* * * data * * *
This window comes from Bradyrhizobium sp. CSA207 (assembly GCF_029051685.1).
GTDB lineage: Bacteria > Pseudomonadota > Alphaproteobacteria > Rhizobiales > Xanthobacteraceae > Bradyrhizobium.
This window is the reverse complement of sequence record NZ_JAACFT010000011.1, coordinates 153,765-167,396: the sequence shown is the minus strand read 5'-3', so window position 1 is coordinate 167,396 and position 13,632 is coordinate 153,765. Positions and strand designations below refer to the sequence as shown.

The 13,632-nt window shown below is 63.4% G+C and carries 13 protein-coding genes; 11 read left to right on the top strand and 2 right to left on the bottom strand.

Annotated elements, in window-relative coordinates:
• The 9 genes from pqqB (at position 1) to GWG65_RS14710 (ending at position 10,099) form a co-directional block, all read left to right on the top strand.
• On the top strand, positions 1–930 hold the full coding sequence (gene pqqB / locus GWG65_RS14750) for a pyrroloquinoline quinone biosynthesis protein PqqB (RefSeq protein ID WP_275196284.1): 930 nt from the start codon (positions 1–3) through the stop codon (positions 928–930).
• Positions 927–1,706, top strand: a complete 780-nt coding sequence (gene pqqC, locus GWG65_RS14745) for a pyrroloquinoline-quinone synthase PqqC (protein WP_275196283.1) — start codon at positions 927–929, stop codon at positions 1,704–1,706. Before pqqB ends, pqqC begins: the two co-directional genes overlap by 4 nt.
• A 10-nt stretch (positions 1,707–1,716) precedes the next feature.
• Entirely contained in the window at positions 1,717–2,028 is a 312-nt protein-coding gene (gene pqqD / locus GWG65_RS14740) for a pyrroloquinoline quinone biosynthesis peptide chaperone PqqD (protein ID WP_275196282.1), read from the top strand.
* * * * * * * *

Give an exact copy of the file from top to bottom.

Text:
This window comes from Bradyrhizobium sp. CSA207 (assembly GCF_029051685.1).
GTDB lineage: Bacteria > Pseudomonadota > Alphaproteobacteria > Rhizobiales > Xanthobacteraceae > Bradyrhizobium.
This window is the reverse complement of sequence record NZ_JAACFT010000011.1, coordinates 153,765-167,396: the sequence shown is the minus strand read 5'-3', so window position 1 is coordinate 167,396 and position 13,632 is coordinate 153,765. Positions and strand designations below refer to the sequence as shown.

The 13,632-nt window shown below is 63.4% G+C and carries 13 protein-coding genes; 11 read left to right on the top strand and 2 right to left on the bottom strand.

Annotated elements, in window-relative coordinates:
• The 9 genes from pqqB (at position 1) to GWG65_RS14710 (ending at position 10,099) form a co-directional block, all read left to right on the top strand.
• On the top strand, positions 1–930 hold the full coding sequence (gene pqqB / locus GWG65_RS14750) for a pyrroloquinoline quinone biosynthesis protein PqqB (RefSeq protein ID WP_275196284.1): 930 nt from the start codon (positions 1–3) through the stop codon (positions 928–930).
• Positions 927–1,706, top strand: a complete 780-nt coding sequence (gene pqqC, locus GWG65_RS14745) for a pyrroloquinoline-quinone synthase PqqC (protein WP_275196283.1) — start codon at positions 927–929, stop codon at positions 1,704–1,706. Before pqqB ends, pqqC begins: the two co-directional genes overlap by 4 nt.
• A 10-nt stretch (positions 1,707–1,716) precedes the next feature.
• Entirely contained in the window at positions 1,717–2,028 is a 312-nt protein-coding gene (gene pqqD / locus GWG65_RS14740) for a pyrroloquinoline quinone biosynthesis peptide chaperone PqqD (protein ID WP_275196282.1), read from the top strand.